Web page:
Physical treatment of polysaccharides

Processing of natural polymers can affect their molecular weight, distribution, size, and conformation. The triple detector enables changes in molecular structure and molecular chain length to be simultaneously and independently monitored


Processing of natural polymers can directly affect their characteristics, such as molecular weight, molecular weight distribution, size, and most importantly, conformation. By using the triple detector chromatography, changes in molecular structure and molecular chain length can be simultaneously and independently monitored.


Aqueous polysaccharides

The polysaccharides were dissolved in an aqueous buffer for an extended period of time under agitation. The polysaccharides were injected at a concentration around 5 mg/ mL for all the samples with an injection volume of 50 μL. The isocratic flow rate was 0.7 mL /min. The separation was carried out on a single PWxl column measuring 7.8 mm ID and 300 m m in length


The starches were dissolved in dimethylsulfoxide (DMSO) at a concentration around 0.5% by weight. The injection volume was 50 μL. The flow rate for the DMSO was 0.7 mL /min. The separation was done by two linear SDVB mixed bed columns columns in series.


Jet Cooking

Figure 1: The viscometer signal (top) for the unprocessed (blue) and jet cooked (red) starch sample. Light scattering signal shown (bottom).

Jet cooking starches can greatly affect their molecular weight distributions. Jet cooking reduces both the overall viscosity and molecular weight, as shown in figure 1. Figure 1a shows the intrinsic viscosity overlay of the solubilised starch before and after jet cooking. In this normalized curve the jet cooking in shown to decrease the viscometer signal. Figure 1b shows the effect on the light scattering signal. Since the signal if proportional to the concentration and the molecular weight, it is clear that the molecular weight decrease upon jet cooking as the same amount of material was injected for both starches.


Similar to jet cooking, the single screw extrusion process can change the physical properties of a macromolecule. Here, it is shown that the extrusion rate (shear rate) makes little or no difference compared to the extrusion process, itself. Viscosity monitoring is more commonly done to measure polymer degradation and is shown in figure 2a along with the light scattering profile, figure 2b. The texture of the extruded starch is function of the molecular weight distribution. In this case, it is shown that the extrusion changes the viscosity and the molecular weight of the starch, possibly due to the high temperature process. The extrusion speed does not change properties of the starch as can be seen in figure 2.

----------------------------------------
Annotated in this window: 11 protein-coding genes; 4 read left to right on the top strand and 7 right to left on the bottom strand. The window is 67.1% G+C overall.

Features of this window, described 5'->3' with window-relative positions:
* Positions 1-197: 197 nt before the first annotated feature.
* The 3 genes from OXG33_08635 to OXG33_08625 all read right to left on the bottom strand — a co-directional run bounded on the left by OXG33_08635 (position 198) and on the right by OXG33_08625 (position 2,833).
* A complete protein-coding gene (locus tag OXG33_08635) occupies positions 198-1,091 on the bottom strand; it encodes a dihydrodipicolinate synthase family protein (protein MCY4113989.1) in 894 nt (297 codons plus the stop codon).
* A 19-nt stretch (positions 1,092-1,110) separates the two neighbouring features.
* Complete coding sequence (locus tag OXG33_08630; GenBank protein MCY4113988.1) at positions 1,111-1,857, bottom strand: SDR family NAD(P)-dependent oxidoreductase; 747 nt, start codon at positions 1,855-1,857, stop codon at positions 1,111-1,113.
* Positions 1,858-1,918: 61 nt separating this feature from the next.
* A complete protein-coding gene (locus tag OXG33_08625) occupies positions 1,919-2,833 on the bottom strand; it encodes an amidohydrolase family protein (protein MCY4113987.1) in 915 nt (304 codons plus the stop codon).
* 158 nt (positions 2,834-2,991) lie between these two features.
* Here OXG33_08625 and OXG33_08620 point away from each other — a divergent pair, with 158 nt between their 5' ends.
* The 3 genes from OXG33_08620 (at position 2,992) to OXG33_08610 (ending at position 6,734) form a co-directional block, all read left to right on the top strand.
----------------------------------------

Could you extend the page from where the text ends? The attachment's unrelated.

Figure 2: Chromatography of starch before (blue) and after extrusion. Two shear rate extruded starches were measured (red and green). Top graph shows the viscometer signal while the light scattering signal is shown on the graph at the bottom.


Polysaccharides are used in, for example, medical products. One reason for the addition of the polysaccharides to medical products is to give the medical products a higher viscosity. Autoclaving is a method of heat treatment used to sterilize materials which may affect polymers. The plots shown in figure 3 compare molecular weight and structure of a sample before and after autoclaving. It is clear that in this particular processing, the high molecular weight polymer end is greatly reduced. However, the polysaccharide structure remains virtually unchanged after autoclaving as shown by the overlapping Mark-Houwink plot in figure 3a. In this way, chain length and structural differences may be examined independent of one another.

Figure 3: The left graph shows the molecular weight fraction of a polysaccharide before (red) and after autoclaving (blue). The graph on the right is the Mark-Houwink plot of the same two polysaccharides.


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